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Woman alleging sexual assault by Antonio Callaway boycotts Friday hearing, per reports

A quiet story got very loud this Friday.

John David Mercer-USA TODAY Sports

A woman alleging that she was sexually assaulted by Antonio Callaway in December 2015 boycotted a Friday hearing to determine whether Callaway violated Florida’s student conduct code over the appointment of a Florida booster to adjudicate the case, according to letters from her lawyer obtained by ESPN.

The woman’s lawyer, Title IX attorney John Clune, told ESPN’s Paula Lavigne and Mark Schlabach that Florida’s hiring of Jacksonville lawyer and Florida booster Jake Schickel to oversee the hearing "is beyond unacceptable," and wrote in a letter sent to University of Florida deputy general counsel Amy Hass this week that his client was willing to participate in the hearing prior to learning of Schickel’s hiring.

"This has been a difficult decision but as I previously indicated to you, the fact that UF has hired a football booster to adjudicate a sexual assault allegation against one of the team's own football players is a fundamentally skewed process in which [the complainant] refuses to participate," Clune wrote in letter sent Friday morning to UF deputy general counsel Amy Hass.

"To be clear, [the complainant] remains very willing to participate in a fair and unbiased disciplinary process. Mr. Calloway's behavior has had a great impact on her life and continuing as a student at UF is of great importance to her and her future."

ESPN uses "Calloway" in quoting at least one of Clune’s letters to Hass; the Florida sophomore’s surname is spelled Callaway. A copy of Clune's Friday letter obtained by Edgar Thompson of the Orlando Sentinel, one that ESPN quotes with "Calloway," redacts the names of both Callaway and his alleged victim in all but one use of "Antonio," but stars out the surnames on each usage.

Schickel is a founding partner of Jacksonville law firm Coker, Schickel, Sorenson, Posgay, Camerlengo & Iracki, and a former Assistant State Attorney, and graduated from both Florida and its law school in the early 1970s. He is also, per ESPN, a booster who has donated thousands to Florida’s athletic program.

A former track and field athlete at Florida, Schickel, 68, is a Scholarship Club donor to Florida Football Boosters, which requires annual contributions of $4,800 to $8,599, according to a 2014-15 Year In Review program published by the UF athletics department. According to the documents, Schickel is also a 3-Point Club donor to Florida basketball, which requires annual contributions of $2,000 to $4,999.

A donation at the Scholarship Club level allows a booster to purchase up to six season tickets to Florida football games, and access to premium seating at The Swamp when available, per Gator Boosters' website. While Florida's booster contribution levels for men's basketball have changed with the renovation of the O'Connell Center, a $2,000 donation entitles a booster to access to purchase loge seating in the new building.

In 2011, the federal government’s Office for Civil Rights sent what has become known as its "Dear Colleague" letter to American universities and colleges. The letter — which is now a "significant guidance document" for schools handling claims of violations of Title IX, the portion of the United States Education Amendments Act of 1972 that bans discrimination based on sex in higher education — includes guidelines for adjudication procedures related to claims of sexual harassment and sexual assault, including instructions to disclose — but not necessarily avoid — conflicts of interest.

All persons involved in implementing a recipient’s grievance procedures (e.g., Title IX coordinators, investigators, and adjudicators) must have training or experience in handling complaints of sexual harassment and sexual violence, and in the recipient’s grievance procedures. The training also should include applicable confidentiality requirements. In sexual violence cases, the fact-finder and decision-maker also should have adequate training or knowledge regarding sexual violence. Additionally, a school’s investigation and hearing processes cannot be equitable unless they are impartial. Therefore, any real or perceived conflicts of interest between the fact-finder or decision-maker and the parties should be disclosed.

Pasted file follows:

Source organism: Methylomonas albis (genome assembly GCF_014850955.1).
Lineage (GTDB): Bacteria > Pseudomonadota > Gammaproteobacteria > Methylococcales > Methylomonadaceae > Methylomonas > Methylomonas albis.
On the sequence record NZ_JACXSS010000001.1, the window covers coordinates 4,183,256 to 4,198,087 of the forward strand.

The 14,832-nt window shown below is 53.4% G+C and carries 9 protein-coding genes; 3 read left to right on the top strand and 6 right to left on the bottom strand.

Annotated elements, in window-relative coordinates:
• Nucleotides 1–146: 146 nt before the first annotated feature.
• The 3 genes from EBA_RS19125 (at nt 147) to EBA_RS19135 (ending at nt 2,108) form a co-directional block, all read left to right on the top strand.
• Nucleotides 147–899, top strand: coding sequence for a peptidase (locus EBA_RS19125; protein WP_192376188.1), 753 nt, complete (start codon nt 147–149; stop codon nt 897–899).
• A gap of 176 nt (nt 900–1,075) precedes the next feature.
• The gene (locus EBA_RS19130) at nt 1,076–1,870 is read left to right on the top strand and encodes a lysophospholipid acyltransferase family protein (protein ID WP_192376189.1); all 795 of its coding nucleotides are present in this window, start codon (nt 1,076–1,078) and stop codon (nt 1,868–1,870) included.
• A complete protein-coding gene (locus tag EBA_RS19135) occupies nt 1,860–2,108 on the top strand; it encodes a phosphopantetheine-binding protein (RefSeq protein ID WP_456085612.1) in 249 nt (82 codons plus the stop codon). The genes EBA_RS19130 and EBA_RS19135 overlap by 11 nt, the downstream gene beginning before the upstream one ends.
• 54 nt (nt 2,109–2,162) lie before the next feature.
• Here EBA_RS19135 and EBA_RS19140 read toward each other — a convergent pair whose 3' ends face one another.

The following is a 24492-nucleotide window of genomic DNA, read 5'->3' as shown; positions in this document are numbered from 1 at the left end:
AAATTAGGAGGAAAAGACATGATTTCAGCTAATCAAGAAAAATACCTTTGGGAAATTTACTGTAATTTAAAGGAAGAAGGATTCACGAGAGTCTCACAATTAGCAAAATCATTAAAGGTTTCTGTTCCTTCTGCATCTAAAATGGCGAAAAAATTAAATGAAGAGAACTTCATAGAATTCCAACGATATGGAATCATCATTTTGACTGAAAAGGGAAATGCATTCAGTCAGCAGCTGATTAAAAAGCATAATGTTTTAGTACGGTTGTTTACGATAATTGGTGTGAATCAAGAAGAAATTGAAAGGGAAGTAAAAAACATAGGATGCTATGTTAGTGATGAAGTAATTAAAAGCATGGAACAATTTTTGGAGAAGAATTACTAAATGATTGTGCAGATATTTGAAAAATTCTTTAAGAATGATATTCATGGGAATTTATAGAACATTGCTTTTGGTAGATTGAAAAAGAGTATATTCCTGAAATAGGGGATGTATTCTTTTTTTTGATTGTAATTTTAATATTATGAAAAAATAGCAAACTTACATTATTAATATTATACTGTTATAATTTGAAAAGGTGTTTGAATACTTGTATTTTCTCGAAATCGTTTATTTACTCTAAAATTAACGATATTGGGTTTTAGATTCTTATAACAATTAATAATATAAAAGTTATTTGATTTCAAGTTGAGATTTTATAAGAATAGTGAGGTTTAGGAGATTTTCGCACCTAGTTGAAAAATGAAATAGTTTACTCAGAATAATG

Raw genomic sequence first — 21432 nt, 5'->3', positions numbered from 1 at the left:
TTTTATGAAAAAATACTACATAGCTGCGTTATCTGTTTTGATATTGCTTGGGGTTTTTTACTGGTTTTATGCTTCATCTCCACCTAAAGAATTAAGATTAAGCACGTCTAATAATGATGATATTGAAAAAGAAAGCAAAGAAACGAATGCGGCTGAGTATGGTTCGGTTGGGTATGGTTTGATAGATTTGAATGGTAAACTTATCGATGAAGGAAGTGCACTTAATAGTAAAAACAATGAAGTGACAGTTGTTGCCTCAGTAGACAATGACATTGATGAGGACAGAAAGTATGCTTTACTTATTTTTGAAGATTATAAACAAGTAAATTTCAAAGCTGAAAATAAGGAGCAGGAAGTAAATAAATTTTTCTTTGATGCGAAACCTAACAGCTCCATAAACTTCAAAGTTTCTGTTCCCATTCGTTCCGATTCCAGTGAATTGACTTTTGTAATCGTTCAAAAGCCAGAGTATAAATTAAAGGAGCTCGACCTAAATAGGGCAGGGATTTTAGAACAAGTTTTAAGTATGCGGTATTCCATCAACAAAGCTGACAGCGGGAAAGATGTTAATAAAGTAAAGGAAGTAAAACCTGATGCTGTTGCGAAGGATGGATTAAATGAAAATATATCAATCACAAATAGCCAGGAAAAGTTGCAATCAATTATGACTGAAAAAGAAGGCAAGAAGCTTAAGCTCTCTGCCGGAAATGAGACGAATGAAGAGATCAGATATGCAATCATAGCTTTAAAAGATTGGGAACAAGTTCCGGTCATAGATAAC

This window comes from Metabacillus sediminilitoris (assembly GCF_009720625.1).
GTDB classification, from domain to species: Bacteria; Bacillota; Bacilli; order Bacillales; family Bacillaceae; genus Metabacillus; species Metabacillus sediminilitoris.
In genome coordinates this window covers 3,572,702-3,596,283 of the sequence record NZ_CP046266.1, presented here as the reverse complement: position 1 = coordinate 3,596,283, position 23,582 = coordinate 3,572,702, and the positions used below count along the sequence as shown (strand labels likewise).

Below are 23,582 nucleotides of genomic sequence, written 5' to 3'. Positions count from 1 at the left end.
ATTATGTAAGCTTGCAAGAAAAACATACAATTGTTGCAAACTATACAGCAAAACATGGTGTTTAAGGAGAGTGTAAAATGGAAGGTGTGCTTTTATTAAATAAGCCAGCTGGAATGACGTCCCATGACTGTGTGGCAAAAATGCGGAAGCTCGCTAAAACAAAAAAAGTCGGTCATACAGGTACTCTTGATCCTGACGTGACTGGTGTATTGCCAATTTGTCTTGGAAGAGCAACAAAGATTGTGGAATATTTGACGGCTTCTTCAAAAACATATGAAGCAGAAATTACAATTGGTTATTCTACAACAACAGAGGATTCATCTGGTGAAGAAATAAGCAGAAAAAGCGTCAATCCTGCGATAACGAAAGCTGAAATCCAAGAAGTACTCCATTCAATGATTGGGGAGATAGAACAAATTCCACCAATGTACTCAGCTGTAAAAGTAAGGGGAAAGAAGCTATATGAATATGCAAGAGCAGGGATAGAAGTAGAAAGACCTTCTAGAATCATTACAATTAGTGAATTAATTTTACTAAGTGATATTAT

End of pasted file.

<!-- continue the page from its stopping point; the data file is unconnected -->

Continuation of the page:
Florida cited confidentiality laws while declining to answer ESPN’s questions about whether it often hired Schickel to adjudicate conduct code violations, and Schickel didn’t respond to ESPN’s requests for an interview.

But Florida would issue a statement indirectly defending its selection of Schickel later on Friday.

"The University of Florida is prohibited to comment on the existence or substance of student disciplinary matters under state and federal law.

However, I can tell you that our student conduct process may be handled by a hearing officer, who could be a university employee or an outside professional, or by a committee of faculty and students. 

Any hearing officer and all committee members are trained and vetted for their impartiality. A hearing officer or committee member would not be disqualified or lack objectivity simply because he or she had been a student athlete decades earlier or purchases athletic tickets as more than 90,000 people do each year."

Clune told ESPN that Florida did not disclose Schickel’s conflicts of interest, and that his firm discovered them independently.


In addition to reporting on Florida's selection of Schickel, ESPN reported details of the events leading to the allegation of student conduct code violations by Callaway and former Florida quarterback Treon Harris that had not been previously reported, creating as many new questions as the outlet provided answers.

Per ESPN, the incident in question occurred in December, and the woman did not report it to police, instead pursuing a complaint through the university.

According to sources, the woman reported to Florida's student conduct and conflict resolution office that Callaway and Harris sexually assaulted her in early December. She didn't report the incident to police.

Gainesville police and University of Florida police previously confirmed to ESPN that they didn't have reports related to the alleged incident.

Callaway and Harris were suspended in January, but that suspension was not announced until March. Shortly after that announcement, Callaway's lawyer, Huntley Johnson, declared that Callaway should be reinstated, with his firm releasing a statement that included the phrase "This allegation has no merit."

At that time, Johnson did not comment on the nature of the alleged violations, and neither he nor his firm has, to my knowledge, done so since. But rumors flew on message boards in late January and early February indicating that Callaway and Harris were in trouble that was related to an alleged sexual assault.